When Roy Halladay is at his best he can frequently help overcome the offensive inefficiency of the Phillies. These days if the righthander isn't totally on his game, winning can be an iffy proposition.

For the second straight outing, Halladay wasn't his usual dominating self, and coupled with another lackluster offensive effort it equaled the end of the Phillies' modest two-game winning streak.

Halladay allowed three runs in seven innings as the Chicago Cubs defeated the Phillies, 5-1 on Friday in the first of a four-game series at Citizens Bank Park.

In Halladay's last start, he also took the loss after allowing just two runs in seven innings of a 5-1 defeat at San Diego.

All three runs that Halladay surrendered were earned. He allowed six hits, struck out five, and walked two while throwing 113 pitches, 73 for strikes.

"I felt like we made good pitches all night," Halladay said. "They were scrappy - they obviously have some speed and were able to capitalize on it."

The first inning provided an indication of things to come when the Phillies had runners at the corners with nobody out against lefthander Paul Maholm but failed to score. Juan Pierre opened with a single, then advanced to second on a wild pitch and to third on Placido Polanco's single.

Jimmy Rollins fouled out to the catcher, Hunter Pence popped up to the shortstop, and Shane Victorino ended the inning on a groundout.

"We had a chance in the first inning and couldn't knock the runner in from third and it kind of went downhill from there," manager Charlie Manuel said.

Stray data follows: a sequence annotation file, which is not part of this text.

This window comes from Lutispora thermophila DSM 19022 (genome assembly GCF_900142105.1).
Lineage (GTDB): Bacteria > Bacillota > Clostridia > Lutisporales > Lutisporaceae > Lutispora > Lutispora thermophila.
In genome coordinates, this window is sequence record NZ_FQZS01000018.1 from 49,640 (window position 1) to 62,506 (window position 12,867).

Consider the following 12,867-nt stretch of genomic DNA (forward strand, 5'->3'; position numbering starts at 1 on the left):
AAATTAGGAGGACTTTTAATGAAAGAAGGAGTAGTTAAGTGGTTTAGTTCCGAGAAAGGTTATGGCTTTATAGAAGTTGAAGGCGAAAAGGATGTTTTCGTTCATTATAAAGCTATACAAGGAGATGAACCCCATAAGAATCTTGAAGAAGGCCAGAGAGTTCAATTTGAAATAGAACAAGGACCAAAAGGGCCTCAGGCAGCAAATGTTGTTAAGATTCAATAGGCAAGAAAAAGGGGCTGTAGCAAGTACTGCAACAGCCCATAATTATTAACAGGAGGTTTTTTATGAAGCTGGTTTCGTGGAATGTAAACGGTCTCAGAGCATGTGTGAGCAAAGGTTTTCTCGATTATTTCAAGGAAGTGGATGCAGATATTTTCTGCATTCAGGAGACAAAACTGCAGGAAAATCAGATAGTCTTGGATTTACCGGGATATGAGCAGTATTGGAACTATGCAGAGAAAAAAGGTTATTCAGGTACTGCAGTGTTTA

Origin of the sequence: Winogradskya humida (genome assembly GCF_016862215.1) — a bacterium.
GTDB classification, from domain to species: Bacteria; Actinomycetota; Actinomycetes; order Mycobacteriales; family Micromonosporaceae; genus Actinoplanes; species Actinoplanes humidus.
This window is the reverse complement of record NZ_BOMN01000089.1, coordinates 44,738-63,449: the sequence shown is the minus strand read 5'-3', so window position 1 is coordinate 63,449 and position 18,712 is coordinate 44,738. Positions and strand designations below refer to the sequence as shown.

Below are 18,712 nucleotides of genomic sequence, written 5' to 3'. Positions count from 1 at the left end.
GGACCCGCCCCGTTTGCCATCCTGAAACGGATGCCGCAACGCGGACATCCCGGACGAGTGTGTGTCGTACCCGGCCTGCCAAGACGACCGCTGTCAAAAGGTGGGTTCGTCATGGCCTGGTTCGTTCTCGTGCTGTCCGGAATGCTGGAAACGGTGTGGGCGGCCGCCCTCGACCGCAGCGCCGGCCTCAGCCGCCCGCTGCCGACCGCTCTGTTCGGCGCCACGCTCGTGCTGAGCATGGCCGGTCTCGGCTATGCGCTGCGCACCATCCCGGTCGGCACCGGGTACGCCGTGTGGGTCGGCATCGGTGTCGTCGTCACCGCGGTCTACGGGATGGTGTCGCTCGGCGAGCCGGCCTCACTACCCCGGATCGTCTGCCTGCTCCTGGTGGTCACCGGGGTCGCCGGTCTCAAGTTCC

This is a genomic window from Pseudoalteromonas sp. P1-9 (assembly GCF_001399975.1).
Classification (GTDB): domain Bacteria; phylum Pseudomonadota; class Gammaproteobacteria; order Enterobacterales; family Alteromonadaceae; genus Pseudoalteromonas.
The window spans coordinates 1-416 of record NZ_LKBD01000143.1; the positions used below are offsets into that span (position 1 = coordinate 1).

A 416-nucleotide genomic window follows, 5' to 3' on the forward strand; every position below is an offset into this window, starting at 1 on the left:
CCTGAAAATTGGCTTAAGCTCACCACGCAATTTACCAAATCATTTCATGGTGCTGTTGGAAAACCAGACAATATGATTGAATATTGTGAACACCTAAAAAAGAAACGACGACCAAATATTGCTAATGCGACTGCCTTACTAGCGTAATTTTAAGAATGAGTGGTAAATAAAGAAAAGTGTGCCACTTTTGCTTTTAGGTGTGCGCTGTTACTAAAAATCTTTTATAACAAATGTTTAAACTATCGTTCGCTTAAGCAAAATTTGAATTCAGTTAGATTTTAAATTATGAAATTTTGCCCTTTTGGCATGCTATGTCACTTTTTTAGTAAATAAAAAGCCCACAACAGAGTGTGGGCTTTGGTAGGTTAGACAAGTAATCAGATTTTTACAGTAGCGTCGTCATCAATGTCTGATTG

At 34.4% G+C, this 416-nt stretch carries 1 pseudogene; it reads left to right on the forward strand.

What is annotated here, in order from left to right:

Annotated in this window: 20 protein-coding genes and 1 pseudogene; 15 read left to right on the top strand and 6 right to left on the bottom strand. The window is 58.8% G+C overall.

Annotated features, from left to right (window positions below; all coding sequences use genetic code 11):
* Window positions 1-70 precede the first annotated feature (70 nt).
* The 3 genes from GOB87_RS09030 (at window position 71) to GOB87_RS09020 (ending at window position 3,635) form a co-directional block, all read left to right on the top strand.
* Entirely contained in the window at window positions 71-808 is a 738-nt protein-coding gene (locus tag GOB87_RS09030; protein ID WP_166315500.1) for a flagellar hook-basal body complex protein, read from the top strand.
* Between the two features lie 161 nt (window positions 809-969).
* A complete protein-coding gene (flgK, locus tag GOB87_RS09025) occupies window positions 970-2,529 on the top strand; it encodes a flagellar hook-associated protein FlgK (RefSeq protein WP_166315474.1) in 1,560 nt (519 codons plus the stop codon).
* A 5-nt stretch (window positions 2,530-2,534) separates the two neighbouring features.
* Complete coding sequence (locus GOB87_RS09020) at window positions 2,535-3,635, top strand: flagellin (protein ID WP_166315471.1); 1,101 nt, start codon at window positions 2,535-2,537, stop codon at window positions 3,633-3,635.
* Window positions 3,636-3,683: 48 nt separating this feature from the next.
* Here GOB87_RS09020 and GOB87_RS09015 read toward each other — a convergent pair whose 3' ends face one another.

Halladay retired the first 10 batters before Chicago centerfielder Tony Campana broke up the perfect game with one out in the fourth inning on a drag bunt single to first base.

Phillies first baseman Ty Wigginton fielded the ball, but Campana safely slid head first. Campana then stole second and scored on Starlin Castro's bloop single to center.

Castro, a notorious bad-ball hitter, went far out of the strike zone to get a piece of a curveball.

Chicago added two runs in the sixth on Alfonso Soriano's RBI single off a 91 m.p.h. fastball and Ian Stewart's RBI double on an 0-2 cutter.

"It was one of those games where you control what you can and try to put the ball in play and put it on ground and we did that with the exception of the Stewart hit which was a good cutter where we wanted it," Halladay said.

The Phillies got to Maholm in the seventh when Wigginton, who extended his hitting streak to 12 games with a fourth inning single, crushed a 2-2 fastball to left for his second home run of the season.

That ended Maholm's evening. He threw 61/3 innings and allowed five hits, one run and no walks, and struck out one. A former Pittsburgh Pirate, Maholm entered the game with an 8.36 ERA.

The Phillies continued to rally in the seventh, putting runners on first and second with two outs, following infield singles by Galvis and John Mayberry Jr., who was pinch-hitting for Halladay.

Lefthander James Russell then got Juan Pierre to end the inning on what was almost an adventure fly ball to Soriano in left.

Soriano originally misjudged the ball, coming in, but he retreated in enough time to make the inning-ending catch.

Chicago added two runs in the ninth off Michael Schwimer on an RBI triple by Reed Johnson to right that eluded a diving Pence, and an RBI single by David DeJesus.